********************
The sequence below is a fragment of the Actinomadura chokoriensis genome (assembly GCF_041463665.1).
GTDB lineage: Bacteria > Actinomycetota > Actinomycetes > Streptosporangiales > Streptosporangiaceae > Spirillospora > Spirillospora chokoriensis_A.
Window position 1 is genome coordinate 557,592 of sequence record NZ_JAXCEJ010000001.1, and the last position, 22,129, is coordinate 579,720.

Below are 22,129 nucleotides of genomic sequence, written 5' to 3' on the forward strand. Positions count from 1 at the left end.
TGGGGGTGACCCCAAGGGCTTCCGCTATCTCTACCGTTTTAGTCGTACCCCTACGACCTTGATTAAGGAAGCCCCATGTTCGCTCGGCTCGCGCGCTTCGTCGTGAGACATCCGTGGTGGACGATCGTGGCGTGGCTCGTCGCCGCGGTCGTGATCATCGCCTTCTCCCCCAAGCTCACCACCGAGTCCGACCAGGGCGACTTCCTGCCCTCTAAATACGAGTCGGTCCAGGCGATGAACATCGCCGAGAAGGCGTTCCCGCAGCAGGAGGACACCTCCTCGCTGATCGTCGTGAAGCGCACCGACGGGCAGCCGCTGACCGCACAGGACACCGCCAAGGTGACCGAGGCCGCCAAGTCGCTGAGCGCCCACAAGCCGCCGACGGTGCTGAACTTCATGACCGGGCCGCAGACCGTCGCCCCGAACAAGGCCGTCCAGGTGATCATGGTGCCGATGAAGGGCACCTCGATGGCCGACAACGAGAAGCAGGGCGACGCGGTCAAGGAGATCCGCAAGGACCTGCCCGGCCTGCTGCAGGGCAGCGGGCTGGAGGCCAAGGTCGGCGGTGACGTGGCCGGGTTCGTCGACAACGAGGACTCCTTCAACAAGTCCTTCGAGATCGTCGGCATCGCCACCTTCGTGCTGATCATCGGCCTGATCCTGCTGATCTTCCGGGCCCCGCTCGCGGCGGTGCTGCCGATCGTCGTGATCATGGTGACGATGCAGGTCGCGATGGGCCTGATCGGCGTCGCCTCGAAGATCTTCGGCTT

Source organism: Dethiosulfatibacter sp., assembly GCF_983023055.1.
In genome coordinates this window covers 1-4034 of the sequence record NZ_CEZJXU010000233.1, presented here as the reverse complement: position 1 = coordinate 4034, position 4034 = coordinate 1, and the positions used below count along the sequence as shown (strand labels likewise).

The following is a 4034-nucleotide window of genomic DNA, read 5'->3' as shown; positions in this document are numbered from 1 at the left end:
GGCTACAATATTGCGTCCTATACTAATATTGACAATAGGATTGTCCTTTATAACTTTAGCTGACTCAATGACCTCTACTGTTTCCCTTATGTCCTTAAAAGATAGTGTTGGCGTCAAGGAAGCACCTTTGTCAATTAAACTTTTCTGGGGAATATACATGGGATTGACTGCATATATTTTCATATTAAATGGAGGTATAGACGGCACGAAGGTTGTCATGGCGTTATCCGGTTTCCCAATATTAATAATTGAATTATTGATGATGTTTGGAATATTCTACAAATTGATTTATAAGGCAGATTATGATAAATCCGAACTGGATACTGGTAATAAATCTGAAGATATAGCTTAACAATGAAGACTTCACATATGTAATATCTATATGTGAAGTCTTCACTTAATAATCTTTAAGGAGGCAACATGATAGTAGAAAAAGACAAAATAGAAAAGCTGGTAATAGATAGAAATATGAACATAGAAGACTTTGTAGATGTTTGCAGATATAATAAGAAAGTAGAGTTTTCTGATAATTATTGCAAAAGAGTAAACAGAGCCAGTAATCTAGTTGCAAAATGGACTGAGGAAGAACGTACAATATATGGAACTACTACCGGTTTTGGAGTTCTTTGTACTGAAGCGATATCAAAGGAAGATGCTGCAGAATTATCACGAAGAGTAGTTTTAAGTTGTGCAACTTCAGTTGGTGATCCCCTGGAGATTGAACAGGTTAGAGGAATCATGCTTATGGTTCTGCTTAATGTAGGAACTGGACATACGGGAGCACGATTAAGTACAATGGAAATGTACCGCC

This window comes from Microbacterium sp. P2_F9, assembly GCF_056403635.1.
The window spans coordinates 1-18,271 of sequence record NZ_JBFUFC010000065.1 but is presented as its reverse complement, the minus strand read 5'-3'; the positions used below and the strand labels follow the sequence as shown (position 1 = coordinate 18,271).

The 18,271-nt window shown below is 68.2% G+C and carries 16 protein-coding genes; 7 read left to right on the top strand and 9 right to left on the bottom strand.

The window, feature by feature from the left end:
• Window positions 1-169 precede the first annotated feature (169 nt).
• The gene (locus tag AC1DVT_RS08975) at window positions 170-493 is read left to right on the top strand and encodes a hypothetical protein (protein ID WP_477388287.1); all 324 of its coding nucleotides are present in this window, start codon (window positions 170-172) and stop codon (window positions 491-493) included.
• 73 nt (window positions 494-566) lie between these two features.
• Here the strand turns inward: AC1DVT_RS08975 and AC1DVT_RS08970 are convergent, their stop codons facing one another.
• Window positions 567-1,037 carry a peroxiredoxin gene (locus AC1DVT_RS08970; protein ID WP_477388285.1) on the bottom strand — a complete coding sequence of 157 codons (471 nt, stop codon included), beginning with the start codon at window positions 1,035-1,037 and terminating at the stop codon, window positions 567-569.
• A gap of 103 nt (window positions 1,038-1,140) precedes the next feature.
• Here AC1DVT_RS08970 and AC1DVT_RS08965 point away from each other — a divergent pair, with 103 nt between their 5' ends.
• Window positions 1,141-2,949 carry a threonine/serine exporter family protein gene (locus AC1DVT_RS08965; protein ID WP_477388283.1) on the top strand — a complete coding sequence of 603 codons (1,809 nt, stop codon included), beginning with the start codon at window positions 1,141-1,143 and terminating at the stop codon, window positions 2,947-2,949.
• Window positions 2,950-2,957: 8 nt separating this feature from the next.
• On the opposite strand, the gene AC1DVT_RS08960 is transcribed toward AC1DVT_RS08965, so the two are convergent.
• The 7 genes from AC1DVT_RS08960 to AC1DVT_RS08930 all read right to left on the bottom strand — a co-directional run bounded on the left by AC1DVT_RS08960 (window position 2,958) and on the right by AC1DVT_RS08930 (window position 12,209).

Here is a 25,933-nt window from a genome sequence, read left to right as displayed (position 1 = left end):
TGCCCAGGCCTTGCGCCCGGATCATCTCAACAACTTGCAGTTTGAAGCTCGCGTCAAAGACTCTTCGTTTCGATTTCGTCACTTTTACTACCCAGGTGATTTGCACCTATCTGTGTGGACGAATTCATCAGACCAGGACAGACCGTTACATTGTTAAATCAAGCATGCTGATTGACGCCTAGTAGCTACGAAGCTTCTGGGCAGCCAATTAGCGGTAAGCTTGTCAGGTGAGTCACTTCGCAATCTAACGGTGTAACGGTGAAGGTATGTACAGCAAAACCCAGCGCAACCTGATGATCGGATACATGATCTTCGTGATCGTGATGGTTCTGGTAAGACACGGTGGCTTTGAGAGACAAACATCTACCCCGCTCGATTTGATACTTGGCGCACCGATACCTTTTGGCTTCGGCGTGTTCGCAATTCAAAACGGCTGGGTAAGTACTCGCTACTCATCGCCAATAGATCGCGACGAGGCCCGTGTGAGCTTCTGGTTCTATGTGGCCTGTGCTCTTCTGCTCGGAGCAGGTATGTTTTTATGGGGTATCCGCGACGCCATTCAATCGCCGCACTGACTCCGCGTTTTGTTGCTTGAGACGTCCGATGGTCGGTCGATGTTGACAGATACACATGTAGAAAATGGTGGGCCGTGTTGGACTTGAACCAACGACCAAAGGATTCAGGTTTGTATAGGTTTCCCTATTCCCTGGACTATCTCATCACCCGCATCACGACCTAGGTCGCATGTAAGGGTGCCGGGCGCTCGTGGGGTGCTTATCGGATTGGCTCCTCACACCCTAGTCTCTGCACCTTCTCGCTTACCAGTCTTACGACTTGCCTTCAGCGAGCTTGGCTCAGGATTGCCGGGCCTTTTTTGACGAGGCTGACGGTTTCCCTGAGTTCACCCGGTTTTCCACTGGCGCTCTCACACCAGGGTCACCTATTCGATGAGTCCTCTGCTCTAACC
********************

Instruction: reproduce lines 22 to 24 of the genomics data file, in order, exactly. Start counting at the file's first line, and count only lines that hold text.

• Window positions 2,950-2,957: 8 nt separating this feature from the next.
• On the opposite strand, the gene AC1DVT_RS08960 is transcribed toward AC1DVT_RS08965, so the two are convergent.
• The 7 genes from AC1DVT_RS08960 to AC1DVT_RS08930 all read right to left on the bottom strand — a co-directional run bounded on the left by AC1DVT_RS08960 (window position 2,958) and on the right by AC1DVT_RS08930 (window position 12,209).